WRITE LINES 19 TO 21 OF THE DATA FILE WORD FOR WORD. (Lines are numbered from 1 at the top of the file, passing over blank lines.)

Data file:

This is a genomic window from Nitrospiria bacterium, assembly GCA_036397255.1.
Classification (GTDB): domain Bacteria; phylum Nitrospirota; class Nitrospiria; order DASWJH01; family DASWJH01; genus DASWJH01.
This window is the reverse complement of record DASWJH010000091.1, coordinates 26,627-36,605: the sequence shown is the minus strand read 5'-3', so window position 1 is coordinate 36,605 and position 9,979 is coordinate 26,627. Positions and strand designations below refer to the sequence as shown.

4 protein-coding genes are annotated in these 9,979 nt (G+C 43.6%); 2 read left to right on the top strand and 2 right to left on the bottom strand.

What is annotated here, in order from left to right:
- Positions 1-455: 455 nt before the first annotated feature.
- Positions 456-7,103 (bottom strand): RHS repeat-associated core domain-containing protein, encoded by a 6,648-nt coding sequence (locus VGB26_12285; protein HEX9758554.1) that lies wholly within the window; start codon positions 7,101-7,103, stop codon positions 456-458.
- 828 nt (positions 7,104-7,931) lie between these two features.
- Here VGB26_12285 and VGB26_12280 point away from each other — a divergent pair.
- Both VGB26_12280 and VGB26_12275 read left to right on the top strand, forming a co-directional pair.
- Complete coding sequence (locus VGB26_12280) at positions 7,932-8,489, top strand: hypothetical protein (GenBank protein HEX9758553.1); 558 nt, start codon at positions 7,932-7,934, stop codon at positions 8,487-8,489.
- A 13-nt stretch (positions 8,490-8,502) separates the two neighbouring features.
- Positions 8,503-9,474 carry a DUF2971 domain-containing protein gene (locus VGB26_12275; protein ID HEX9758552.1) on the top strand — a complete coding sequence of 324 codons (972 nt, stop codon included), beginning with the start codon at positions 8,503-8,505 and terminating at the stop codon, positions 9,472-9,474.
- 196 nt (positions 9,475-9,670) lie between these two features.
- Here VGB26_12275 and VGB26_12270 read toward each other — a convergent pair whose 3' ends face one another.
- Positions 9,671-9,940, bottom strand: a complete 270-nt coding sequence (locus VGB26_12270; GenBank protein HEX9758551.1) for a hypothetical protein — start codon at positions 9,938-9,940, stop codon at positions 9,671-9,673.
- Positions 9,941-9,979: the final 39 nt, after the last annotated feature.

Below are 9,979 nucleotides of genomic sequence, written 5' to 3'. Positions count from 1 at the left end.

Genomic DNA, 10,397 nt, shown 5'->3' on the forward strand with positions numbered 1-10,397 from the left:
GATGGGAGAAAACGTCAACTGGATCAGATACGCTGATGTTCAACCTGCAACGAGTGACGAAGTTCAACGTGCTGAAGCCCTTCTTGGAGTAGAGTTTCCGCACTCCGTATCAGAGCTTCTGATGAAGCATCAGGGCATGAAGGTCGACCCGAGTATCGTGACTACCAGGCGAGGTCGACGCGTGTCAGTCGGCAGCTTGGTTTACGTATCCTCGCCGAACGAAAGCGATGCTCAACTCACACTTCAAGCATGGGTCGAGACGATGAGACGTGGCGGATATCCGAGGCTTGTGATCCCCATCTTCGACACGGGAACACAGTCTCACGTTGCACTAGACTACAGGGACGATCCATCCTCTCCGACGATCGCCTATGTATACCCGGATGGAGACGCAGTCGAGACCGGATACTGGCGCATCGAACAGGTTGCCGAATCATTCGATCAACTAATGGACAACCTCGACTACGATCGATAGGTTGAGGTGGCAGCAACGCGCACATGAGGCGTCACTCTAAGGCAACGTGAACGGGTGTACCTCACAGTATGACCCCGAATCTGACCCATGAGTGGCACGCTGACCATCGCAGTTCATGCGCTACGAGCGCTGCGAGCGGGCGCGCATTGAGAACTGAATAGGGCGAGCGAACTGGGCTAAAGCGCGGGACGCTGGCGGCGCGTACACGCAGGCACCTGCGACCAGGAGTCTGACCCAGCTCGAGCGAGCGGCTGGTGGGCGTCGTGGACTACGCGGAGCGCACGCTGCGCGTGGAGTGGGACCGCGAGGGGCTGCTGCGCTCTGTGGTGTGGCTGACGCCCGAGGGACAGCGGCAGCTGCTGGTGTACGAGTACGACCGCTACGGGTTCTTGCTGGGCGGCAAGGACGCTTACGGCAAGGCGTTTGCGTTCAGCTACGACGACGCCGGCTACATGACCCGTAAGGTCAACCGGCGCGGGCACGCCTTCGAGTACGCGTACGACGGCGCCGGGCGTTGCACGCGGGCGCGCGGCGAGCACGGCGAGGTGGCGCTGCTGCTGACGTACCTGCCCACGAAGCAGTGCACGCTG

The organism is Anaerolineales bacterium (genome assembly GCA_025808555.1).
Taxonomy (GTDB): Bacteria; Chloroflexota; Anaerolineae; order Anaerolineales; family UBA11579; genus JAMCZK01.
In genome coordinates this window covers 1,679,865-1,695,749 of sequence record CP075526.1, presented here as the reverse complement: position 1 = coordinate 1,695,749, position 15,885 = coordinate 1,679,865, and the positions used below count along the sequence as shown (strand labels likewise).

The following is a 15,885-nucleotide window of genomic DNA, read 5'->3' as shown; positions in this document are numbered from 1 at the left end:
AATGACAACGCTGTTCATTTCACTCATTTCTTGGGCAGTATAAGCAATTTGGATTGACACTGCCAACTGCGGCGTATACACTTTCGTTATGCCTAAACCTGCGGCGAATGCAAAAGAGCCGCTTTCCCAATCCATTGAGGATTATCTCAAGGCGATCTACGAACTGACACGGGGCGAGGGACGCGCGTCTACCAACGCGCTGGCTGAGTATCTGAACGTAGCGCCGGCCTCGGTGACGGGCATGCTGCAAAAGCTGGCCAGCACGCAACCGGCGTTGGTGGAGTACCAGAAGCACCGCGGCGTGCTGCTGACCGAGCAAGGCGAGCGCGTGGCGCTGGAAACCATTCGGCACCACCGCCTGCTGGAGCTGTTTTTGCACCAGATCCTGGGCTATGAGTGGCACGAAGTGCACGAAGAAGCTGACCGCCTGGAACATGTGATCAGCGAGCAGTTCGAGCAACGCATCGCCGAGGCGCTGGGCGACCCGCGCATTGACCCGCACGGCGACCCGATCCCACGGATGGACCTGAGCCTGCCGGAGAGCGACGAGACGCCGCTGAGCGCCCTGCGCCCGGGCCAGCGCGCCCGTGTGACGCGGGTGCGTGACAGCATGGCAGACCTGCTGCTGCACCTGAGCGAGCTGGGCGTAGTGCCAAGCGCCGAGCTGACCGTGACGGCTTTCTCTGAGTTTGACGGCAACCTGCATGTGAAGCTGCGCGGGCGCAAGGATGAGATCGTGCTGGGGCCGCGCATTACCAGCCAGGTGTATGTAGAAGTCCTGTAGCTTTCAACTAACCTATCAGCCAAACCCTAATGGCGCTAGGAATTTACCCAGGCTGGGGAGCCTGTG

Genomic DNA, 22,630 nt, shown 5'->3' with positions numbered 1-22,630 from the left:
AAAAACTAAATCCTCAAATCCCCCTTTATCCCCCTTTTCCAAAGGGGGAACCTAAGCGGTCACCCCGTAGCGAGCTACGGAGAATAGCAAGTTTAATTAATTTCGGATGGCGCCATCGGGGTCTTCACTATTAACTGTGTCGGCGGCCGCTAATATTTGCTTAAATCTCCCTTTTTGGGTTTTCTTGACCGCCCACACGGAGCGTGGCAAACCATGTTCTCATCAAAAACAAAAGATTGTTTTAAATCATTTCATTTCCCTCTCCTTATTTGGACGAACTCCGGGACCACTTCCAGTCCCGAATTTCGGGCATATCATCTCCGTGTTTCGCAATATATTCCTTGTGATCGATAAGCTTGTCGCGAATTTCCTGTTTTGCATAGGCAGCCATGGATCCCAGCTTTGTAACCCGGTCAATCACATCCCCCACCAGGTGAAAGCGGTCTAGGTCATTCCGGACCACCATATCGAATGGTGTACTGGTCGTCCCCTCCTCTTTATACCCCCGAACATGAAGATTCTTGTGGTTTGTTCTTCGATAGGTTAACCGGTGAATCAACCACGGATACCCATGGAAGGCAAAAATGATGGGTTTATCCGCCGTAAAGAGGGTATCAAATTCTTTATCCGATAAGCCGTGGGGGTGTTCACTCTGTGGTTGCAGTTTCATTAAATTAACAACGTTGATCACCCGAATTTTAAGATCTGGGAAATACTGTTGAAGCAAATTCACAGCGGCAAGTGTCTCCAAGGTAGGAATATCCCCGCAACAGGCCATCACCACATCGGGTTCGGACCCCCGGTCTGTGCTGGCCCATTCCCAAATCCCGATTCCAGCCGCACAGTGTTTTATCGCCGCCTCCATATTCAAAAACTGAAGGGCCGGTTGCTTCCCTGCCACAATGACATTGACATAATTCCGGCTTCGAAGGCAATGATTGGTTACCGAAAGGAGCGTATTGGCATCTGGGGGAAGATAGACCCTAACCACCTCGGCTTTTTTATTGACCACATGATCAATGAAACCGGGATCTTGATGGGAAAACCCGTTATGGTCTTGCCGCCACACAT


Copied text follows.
Genomic DNA, 10,397 nt, shown 5'->3' on the forward strand with positions numbered 1-10,397 from the left:
GATGGGAGAAAACGTCAACTGGATCAGATACGCTGATGTTCAACCTGCAACGAGTGACGAAGTTCAACGTGCTGAAGCCCTTCTTGGAGTAGAGTTTCCGCACTCCGTATCAGAGCTTCTGATGAAGCATCAGGGCATGAAGGTCGACCCGAGTATCGTGACTACCAGGCGAGGTCGACGCGTGTCAGTCGGCAGCTTGGTTTACGTATCCTCGCCGAACGAAAGCGATGCTCAACTCACACTTCAAGCATGGGTCGAGACGATGAGACGTGGCGGATATCCGAGGCTTGTGATCCCCATCTTCGACACGGGAACACAGTCTCACGTTGCACTAGACTACAGGGACGATCCATCCTCTCCGACGATCGCCTATGTATACCCGGATGGAGACGCAGTCGAGACCGGATACTGGCGCATCGAACAGGTTGCCGAATCATTCGATCAACTAATGGACAACCTCGACTACGATCGATAGGTTGAGGTGGCAGCAACGCGCACATGAGGCGTCACTCTAAGGCAACGTGAACGGGTGTACCTCACAGTATGACCCCGAATCTGACCCATGAGTGGCACGCTGACCATCGCAGTTCATGCGCTACGAGCGCTGCGAGCGGGCGCGCATTGAGAACTGAATAGGGCGAGCGAACTGGGCTAAAGCGCGGGACGCTGGCGGCGCGTACACGCAGGCACCTGCGACCAGGAGTCTGACCCAGCTCGAGCGAGCGGCTGGTGGGCGTCGTGGACTACGCGGAGCGCACGCTGCGCGTGGAGTGGGACCGCGAGGGGCTGCTGCGCTCTGTGGTGTGGCTGACGCCCGAGGGACAGCGGCAGCTGCTGGTGTACGAGTACGACCGCTACGGGTTCTTGCTGGGCGGCAAGGACGCTTACGGCAAGGCGTTTGCGTTCAGCTACGACGACGCCGGCTACATGACCCGTAAGGTCAACCGGCGCGGGCACGCCTTCGAGTACGCGTACGACGGCGCCGGGCGTTGCACGCGGGCGCGCGGCGAGCACGGCGAGGTGGCGCTGCTGCTGACGTACCTGCCCACGAAGCAGTGCACGCTG

The organism is Anaerolineales bacterium (genome assembly GCA_025808555.1).